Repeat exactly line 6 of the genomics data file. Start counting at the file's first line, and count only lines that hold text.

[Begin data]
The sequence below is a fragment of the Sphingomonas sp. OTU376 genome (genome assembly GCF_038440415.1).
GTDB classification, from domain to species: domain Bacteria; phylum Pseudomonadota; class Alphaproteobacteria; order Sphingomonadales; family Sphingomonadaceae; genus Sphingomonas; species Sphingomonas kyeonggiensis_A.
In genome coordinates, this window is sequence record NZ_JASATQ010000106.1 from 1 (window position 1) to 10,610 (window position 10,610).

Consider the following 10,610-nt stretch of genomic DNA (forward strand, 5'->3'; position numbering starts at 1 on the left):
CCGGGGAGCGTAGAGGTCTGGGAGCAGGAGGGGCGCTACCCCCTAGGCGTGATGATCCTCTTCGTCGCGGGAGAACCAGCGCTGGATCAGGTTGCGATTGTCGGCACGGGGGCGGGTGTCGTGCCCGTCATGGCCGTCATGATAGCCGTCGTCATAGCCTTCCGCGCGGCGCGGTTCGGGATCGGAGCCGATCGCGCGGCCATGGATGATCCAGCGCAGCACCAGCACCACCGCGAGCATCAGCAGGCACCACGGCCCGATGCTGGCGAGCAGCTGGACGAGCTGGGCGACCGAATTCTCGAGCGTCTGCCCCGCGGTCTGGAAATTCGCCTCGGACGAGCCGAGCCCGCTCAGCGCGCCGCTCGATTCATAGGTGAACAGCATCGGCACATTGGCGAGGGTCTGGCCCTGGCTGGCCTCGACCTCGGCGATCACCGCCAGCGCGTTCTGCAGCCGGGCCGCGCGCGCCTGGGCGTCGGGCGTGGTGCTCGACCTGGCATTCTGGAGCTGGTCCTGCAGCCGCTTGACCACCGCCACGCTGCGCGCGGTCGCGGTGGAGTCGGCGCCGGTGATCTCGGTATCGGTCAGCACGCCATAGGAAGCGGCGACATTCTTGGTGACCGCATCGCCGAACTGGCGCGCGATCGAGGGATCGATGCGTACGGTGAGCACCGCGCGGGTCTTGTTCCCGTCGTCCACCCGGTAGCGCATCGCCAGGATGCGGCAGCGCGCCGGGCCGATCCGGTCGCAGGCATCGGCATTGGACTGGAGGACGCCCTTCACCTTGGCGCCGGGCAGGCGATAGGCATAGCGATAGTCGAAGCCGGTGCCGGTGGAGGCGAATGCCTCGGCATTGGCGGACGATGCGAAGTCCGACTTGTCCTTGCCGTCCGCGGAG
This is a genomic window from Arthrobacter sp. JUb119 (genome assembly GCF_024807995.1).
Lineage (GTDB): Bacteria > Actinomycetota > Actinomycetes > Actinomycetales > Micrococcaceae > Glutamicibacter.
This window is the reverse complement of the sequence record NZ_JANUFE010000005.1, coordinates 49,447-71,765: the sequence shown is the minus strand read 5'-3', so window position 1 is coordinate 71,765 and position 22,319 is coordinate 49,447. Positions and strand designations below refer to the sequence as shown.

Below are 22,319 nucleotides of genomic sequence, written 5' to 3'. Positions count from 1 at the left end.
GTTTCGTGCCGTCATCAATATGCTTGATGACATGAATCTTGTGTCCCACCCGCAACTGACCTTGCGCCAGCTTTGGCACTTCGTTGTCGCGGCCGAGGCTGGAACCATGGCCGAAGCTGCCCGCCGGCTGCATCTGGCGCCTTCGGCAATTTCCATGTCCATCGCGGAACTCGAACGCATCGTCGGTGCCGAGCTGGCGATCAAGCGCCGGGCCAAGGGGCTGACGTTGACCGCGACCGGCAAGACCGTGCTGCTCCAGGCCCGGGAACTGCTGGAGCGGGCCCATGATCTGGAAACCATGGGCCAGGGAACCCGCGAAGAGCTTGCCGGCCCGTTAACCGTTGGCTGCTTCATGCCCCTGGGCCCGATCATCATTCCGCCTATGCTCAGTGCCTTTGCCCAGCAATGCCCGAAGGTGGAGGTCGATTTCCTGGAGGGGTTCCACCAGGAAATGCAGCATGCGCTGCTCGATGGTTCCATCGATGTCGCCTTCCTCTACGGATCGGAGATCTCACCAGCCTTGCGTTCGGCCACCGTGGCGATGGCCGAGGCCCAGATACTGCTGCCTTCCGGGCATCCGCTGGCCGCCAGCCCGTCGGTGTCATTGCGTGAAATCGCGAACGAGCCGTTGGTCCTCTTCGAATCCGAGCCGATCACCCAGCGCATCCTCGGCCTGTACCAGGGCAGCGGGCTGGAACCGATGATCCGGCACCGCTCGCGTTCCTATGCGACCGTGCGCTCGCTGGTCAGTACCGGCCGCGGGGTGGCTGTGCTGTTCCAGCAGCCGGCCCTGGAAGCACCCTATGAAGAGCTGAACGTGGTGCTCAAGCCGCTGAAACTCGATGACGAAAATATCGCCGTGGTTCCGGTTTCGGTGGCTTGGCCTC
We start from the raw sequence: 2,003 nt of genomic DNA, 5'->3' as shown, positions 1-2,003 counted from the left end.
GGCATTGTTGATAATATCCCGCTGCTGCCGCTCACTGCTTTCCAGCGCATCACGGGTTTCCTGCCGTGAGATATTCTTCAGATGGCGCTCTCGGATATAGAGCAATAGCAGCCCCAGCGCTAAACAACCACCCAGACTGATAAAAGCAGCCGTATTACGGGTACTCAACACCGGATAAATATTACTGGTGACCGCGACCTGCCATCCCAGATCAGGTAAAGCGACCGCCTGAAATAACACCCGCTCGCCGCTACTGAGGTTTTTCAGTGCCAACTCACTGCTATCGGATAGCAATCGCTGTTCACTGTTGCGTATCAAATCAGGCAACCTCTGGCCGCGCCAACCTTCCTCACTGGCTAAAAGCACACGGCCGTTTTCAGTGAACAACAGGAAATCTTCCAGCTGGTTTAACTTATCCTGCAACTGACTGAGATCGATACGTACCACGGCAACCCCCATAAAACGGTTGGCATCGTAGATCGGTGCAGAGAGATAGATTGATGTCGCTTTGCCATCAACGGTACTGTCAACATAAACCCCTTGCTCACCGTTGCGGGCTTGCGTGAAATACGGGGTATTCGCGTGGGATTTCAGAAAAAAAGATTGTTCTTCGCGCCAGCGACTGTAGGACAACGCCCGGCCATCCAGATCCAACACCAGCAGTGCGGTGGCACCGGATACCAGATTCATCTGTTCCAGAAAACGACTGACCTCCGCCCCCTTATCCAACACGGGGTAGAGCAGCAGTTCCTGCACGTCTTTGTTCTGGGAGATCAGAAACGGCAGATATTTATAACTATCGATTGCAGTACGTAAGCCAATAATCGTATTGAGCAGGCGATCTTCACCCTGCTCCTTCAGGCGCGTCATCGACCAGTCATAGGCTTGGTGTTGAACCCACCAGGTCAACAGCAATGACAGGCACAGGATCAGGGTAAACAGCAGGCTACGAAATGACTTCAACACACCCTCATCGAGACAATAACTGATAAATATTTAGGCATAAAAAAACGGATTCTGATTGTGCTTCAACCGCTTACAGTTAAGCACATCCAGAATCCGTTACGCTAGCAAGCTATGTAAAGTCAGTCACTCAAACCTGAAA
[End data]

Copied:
This is a genomic window from Arthrobacter sp. JUb119 (genome assembly GCF_024807995.1).